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3 min read

5 Common Mistakes to Avoid with Hard Money Loans

Hard money loans are a popular option for borrowers to quickly fund real estate projects with minimal documentation. However, these loans come with specific risks and challenges. Borrowers need to know the most common mistakes when applying for and using these loans. In this blog post, we'll discuss the top five common mistakes to avoid with hard money loans.

Let’s get started.

1. Not Understanding the Terms and Conditions of the Loan

One of the most common mistakes borrowers make with hard money is not fully understanding the terms and conditions of the loan. Before applying, borrowers need to know that hard money loans typically come with higher interest rates and fees. Additionally, hard money loans have shorter repayment terms, known as a balloon payment, which can make it difficult to repay the full balance of the loan at maturity, or on the twelfth payment. To avoid this mistake, borrowers must carefully read and understand the loan terms and conditions before applying for a hard money loan.

2. Not Having a Clear Exit Strategy

Another common mistake borrowers make with hard money loans is having no clear exit strategy to repay the loan. Hard money loans are typically for real estate projects, and these borrowers need a well thought-out plan for how they'll use the loan to complete the project. Without a solid plan, borrowers may struggle to repay the loan at maturity. This can result in a technical default, if the borrower and lender haven't already agreed to extend the loan for an additional three to six months.

I'll give you a recent example. An investor from Seattle called me for a $600,000 second mortgage on their existing rental property, with proceeds going toward the down payment on a $2 million investment purchase. When I asked how they would repay the second mortgage, the investor didn’t have an answer. I couldn’t place this loan with a trust deed investor or mortgage fund — who don't want to lend to a borrower with no plan to pay off the loan before the maturity date.

3. Being Overleveraged on the Property

Hard money loans require real estate collateral of either one or more properties, like a blanket or cross-collateral loan. However, many borrowers make the mistake of overleveraging their property with a hard money loan, or multiple hard money loans, in the form of a first, second, third or even a fourth trust deed. An overleveraged loan or loans is very difficult to refinance, if that is the exit strategy.

I work with many long-term investors with rental portfolios, and I often help them unwind overleveraging problems. (Note: they buy properties with other hard money lenders and come to me to get out of their overleveraged hard money loans and into long-term financing). It can be very difficult to refinance these properties. Sometimes borrowers need to sell a property (and pay the capital gains taxes) to pay down the balances of the existing hard money loans and obtain a long-term bank loan on their rental property.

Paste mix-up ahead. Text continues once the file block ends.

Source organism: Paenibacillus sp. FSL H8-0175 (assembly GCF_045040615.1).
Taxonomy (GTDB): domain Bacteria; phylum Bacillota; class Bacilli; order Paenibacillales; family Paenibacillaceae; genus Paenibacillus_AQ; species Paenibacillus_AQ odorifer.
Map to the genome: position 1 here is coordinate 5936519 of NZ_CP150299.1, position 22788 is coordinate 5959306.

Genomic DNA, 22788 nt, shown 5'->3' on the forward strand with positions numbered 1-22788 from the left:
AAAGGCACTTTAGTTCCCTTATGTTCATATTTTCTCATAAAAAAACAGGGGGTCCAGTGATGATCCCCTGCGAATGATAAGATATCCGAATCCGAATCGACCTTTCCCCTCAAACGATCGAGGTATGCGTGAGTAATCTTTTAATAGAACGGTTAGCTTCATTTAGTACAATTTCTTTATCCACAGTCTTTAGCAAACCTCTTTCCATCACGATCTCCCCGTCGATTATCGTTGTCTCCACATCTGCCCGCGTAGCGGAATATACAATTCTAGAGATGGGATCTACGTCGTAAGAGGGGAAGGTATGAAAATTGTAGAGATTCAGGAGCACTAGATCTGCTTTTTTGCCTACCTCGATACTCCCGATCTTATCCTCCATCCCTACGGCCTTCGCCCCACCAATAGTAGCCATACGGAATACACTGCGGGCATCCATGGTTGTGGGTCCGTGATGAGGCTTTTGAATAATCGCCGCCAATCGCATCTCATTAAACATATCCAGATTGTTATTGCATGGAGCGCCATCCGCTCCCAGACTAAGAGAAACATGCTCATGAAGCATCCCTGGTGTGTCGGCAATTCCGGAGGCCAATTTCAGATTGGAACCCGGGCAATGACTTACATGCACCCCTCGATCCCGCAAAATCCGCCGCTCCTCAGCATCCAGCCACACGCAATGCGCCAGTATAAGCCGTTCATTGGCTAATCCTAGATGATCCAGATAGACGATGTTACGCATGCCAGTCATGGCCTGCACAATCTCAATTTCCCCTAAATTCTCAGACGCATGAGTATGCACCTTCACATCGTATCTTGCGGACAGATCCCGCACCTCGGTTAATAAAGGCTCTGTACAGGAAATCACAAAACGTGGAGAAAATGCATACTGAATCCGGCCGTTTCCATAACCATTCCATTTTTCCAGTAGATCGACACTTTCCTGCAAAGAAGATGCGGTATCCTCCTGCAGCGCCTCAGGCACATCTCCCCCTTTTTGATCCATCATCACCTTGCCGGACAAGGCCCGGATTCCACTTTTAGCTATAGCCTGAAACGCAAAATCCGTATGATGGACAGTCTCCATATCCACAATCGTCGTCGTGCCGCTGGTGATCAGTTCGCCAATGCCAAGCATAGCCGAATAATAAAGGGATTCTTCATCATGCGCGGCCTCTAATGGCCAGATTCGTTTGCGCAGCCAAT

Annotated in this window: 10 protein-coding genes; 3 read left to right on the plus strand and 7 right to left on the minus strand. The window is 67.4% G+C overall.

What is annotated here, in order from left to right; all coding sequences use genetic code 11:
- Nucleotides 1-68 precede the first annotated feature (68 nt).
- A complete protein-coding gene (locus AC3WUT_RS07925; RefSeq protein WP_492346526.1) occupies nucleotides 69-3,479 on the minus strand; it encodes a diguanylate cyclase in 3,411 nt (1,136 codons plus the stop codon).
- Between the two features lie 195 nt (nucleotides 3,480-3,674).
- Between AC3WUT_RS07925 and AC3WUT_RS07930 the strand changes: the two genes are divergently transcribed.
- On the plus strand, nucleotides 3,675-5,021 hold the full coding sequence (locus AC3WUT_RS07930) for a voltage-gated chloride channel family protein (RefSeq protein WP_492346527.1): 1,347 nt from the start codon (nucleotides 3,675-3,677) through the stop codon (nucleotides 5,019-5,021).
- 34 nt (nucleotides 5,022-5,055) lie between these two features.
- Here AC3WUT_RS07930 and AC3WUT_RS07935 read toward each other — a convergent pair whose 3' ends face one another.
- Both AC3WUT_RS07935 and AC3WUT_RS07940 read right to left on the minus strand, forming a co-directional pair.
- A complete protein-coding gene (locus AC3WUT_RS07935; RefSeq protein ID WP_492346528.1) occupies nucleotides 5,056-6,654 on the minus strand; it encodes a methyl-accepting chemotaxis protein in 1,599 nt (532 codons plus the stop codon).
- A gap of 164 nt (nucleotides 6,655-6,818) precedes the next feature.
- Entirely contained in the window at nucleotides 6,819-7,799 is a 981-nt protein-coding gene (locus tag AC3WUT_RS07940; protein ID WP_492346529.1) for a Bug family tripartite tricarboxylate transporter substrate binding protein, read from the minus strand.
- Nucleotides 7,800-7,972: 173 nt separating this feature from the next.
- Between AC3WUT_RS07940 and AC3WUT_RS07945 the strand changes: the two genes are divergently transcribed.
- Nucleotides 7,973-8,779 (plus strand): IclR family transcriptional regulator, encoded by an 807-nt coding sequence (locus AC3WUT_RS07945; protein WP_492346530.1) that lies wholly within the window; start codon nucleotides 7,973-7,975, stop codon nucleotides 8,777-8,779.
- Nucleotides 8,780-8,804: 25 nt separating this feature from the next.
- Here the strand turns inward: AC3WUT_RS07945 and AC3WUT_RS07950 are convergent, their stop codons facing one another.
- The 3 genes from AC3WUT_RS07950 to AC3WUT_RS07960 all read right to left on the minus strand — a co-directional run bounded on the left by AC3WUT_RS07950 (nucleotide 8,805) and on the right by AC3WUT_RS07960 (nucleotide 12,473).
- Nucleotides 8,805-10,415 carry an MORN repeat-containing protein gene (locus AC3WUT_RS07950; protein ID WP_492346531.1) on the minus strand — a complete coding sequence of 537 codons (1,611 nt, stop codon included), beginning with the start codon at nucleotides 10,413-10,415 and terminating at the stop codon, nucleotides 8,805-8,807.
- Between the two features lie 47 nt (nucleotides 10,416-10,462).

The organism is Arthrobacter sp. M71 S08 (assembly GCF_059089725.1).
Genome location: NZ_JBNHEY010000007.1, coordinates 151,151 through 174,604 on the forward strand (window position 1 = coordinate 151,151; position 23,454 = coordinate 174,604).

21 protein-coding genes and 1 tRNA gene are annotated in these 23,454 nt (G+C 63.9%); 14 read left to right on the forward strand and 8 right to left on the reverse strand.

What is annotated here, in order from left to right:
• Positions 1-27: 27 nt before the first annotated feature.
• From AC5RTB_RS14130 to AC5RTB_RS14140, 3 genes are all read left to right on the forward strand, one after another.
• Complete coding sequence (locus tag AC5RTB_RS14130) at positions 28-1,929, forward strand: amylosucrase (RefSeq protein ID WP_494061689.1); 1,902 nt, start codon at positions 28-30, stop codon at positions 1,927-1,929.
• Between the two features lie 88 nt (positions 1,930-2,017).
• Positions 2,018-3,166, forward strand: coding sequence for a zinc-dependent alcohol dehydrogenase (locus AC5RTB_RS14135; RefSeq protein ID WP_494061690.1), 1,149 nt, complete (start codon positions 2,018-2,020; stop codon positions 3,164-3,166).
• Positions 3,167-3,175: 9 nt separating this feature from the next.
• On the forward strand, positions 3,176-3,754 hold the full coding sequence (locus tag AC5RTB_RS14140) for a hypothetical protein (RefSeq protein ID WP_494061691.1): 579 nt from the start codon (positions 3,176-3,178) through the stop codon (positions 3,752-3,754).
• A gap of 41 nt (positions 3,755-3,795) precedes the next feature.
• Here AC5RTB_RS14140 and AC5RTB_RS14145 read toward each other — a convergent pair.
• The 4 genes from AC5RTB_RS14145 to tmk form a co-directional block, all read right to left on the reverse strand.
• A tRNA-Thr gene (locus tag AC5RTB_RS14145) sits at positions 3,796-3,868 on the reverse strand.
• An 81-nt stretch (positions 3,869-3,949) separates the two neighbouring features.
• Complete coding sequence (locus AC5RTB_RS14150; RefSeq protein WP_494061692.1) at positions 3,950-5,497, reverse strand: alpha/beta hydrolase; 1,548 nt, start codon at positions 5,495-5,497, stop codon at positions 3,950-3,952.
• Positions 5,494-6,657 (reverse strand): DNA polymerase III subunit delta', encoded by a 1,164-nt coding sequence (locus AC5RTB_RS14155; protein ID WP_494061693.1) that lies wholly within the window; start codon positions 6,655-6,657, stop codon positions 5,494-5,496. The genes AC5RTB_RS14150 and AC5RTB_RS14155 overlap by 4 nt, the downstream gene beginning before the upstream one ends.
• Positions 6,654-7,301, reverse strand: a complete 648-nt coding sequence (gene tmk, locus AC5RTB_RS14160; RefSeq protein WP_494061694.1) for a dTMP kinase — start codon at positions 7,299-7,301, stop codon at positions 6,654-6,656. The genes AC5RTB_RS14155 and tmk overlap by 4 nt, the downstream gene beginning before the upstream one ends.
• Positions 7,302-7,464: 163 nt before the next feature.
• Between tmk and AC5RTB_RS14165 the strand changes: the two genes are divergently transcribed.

4. Not Having a Good Credit Score

Many borrowers make the mistake of applying for a hard money loan without a good credit score. Hard money lenders typically require a credit score of at least 650, and borrowers with lower scores may struggle to get approved.

Why 650? A 650 credit score is at the low end of the credit spectrum for conventional, NonQM and portfolio bank lenders. A hard money lender wants to know the prospective borrower pays their bills on time and has a high chance of refinancing into a traditional loan (if the plan is to hold the property).

A low credit score (450-650 range) raises many red flags for the hard money lender. It increases the chance the borrower will file for bankruptcy in the near future, or default on the loan payments leading to a Notice of Default — often the first step in a foreclosure. Lenders don’t want that.

Make sure to have good credit. If your credit is bad, work on improving it prior to applying for a hard money loan.

5. Unrealistic Opinion of the Value of Your Property

Some borrowers can be very unrealistic about the value of their property. As a broker, I’ve experienced this many times over the years, with borrowers adamant that their property is worth 10-20% more than the market will bear.

For example, I recently spoke to a property owner developing land to sell to a nationwide home builder. The conversation was standard talk about where he was in the process — until he mentioned that his property value wouldn’t be impacted by the downward pressure in the market. Somehow, his land would defy the gravity of plummeting land values all around him.

In another instance, a home builder with four completed homes for sale refused to lower the prices, holding out hope that buyers will meet his asking price. He builds great homes, but isn't factoring in rising interest rates during the second half of 2022 and early 2023. As a result, though the market moved down 5-10%, this builder is still clinging to the original price he predicted before he broke ground on the homes. Underneath it all, he has a $2 million construction loan with a 12% note rate, eating into his profits at $20,000 per month.


Hard money loans can be a great option for borrowers to fund real estate projects quickly and with minimal documentation. However, borrowers need to know the top five common mistakes to avoid before applying for and having hard money loans. By understanding these mistakes and taking steps to avoid them, borrowers can increase their chances of success. 

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